• Rainfall: Annual rainfall is modeled to decrease by 10-20% across the entire basin after total Amazon deforestation (Moore et al., 2007), but there are some regional differences. The northwest of the basin is predicted to become drier by up to 2mm/day, while the southeast may become wetter by up to 1.5mm/day (Medvigy et al., 2011).
  • Flood risk: Annual discharges into a river in the southeast of the Amazon have increased by 25% following land use change (forests to agriculture) over the past 40 years (Costa et al., 2003), and flood risks are considered to have increased (Davidson et al., 2012).
  • Temperature: Modeling complete conversion of Amazonian forest to agriculture suggests significant temperature increases locally of around 2°C (Feddema et al., 2005). The frequency of extreme cold events is indicated to triple in the south and west of South America, which would impact agriculture (Medvigy et al., 2012).
  • Agriculture: Reductions in rainfall and increased extreme cold events would negatively impact crops such as coffee, maize, soybean and wheat (Medvigy et al., 2012).
  • Teleconnections: With complete deforestation of the Amazon, rainfall is suggested to decrease by 25% in Texas, but increase by 45% in the Arabian Peninsula (Avissar & Werth, 2005). At the same time, Northern Europe would also experience increased annual rainfall (Feddema et al., 2005).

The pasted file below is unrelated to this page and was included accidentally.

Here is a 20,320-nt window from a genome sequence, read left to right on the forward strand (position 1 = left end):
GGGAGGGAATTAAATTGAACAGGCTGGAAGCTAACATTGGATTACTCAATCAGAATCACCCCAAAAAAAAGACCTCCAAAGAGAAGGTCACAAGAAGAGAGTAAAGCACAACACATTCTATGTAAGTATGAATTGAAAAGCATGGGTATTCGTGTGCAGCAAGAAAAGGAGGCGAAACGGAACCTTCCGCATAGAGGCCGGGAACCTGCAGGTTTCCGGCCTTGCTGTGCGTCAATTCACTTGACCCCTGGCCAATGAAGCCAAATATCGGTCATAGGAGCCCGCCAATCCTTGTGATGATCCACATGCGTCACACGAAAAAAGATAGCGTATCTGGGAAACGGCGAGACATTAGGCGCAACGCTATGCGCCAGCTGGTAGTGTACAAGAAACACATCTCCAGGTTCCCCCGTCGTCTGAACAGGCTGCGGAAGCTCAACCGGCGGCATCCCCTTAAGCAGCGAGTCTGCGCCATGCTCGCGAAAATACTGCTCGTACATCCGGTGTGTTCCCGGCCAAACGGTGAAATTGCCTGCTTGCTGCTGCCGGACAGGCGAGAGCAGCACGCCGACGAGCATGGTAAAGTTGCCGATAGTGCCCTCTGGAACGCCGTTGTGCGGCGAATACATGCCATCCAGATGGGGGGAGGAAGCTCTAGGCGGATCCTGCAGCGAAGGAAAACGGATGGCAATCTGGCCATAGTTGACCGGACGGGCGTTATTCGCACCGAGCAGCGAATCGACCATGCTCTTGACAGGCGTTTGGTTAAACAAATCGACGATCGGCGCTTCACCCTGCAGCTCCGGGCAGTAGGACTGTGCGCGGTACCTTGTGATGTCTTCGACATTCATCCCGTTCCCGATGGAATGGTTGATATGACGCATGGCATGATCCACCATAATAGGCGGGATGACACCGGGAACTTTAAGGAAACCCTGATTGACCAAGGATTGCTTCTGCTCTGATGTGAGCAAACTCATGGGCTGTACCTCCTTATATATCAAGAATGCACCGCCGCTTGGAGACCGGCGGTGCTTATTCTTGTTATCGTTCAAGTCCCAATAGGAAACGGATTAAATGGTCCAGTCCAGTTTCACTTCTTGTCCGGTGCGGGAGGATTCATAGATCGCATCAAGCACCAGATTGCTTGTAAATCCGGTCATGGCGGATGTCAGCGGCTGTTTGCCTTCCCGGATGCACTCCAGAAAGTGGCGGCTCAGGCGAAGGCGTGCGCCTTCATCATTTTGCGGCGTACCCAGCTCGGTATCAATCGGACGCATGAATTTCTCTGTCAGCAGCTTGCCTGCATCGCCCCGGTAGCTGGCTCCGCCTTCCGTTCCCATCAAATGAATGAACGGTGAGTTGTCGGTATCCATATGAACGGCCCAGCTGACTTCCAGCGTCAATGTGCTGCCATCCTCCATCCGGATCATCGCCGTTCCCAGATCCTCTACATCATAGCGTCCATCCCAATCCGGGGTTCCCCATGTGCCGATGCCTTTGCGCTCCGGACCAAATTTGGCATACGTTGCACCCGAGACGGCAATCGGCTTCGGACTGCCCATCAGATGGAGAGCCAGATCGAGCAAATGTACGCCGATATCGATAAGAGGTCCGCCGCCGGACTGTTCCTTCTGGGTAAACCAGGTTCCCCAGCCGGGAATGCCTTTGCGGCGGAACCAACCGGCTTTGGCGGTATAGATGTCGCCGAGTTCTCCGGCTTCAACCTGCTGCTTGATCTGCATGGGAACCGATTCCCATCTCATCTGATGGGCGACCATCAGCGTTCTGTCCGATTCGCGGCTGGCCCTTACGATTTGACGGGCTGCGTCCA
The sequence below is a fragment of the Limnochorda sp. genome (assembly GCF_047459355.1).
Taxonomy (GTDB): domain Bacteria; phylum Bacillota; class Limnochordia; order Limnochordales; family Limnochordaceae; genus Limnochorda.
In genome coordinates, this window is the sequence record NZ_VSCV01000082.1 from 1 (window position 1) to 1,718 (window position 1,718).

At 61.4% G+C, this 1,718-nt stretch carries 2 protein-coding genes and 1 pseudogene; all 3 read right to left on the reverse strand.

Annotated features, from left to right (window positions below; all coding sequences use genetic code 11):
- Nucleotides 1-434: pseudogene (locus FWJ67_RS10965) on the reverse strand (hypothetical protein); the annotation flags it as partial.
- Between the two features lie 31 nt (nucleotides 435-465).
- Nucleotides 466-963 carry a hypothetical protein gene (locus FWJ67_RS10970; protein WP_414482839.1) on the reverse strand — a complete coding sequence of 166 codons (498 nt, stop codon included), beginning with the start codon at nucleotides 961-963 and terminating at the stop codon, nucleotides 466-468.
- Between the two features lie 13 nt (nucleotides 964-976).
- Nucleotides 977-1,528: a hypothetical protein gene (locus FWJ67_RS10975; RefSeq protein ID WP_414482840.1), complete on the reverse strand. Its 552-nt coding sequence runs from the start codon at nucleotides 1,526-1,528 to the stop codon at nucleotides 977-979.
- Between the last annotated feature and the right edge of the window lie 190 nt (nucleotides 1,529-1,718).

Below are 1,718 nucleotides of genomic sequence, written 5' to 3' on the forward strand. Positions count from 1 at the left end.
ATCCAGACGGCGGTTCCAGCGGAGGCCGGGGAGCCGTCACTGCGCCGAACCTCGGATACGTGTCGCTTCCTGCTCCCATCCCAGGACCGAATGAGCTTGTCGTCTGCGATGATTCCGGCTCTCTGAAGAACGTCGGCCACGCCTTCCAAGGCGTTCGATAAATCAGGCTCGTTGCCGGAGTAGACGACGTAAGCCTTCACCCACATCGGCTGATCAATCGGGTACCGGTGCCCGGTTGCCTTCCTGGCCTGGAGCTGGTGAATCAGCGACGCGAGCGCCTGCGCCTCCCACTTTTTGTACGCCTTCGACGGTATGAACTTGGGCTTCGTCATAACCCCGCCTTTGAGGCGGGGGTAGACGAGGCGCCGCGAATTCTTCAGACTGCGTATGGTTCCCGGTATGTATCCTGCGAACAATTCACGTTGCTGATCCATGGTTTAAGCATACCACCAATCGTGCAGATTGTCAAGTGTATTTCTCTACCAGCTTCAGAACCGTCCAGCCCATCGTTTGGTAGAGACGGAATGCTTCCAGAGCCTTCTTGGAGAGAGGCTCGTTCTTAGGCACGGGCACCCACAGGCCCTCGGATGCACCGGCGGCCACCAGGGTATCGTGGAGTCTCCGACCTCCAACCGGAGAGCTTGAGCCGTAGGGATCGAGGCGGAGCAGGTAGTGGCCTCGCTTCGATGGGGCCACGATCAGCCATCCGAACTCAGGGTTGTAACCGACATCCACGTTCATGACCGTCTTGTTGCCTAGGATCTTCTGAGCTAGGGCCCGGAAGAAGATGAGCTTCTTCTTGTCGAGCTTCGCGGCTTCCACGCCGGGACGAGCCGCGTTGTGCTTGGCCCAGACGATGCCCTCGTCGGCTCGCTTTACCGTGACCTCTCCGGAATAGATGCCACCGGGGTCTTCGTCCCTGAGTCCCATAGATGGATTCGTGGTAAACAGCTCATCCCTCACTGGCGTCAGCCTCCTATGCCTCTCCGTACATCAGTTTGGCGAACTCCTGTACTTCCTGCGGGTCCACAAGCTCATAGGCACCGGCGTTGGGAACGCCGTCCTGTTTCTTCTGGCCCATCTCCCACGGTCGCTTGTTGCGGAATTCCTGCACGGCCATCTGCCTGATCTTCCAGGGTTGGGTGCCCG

CITATION: Greenpeace Research Laboratories. An Impending Storm: Impacts of deforestation on weather patterns and agriculture. Technical Report (Review) 04-2013. October 2013












AUTHOR: Rhett Butler founded Mongabay in 1999. He currently serves as president, head writer, and chief editor.






CITATION:
Rhett A. Butler, mongabay.com (November 04, 2013).

Deforestation may hurt U.S. agriculture, affect monsoon cycle.

http://news.mongabay.com/2013/1104-impact-of-deforestation.html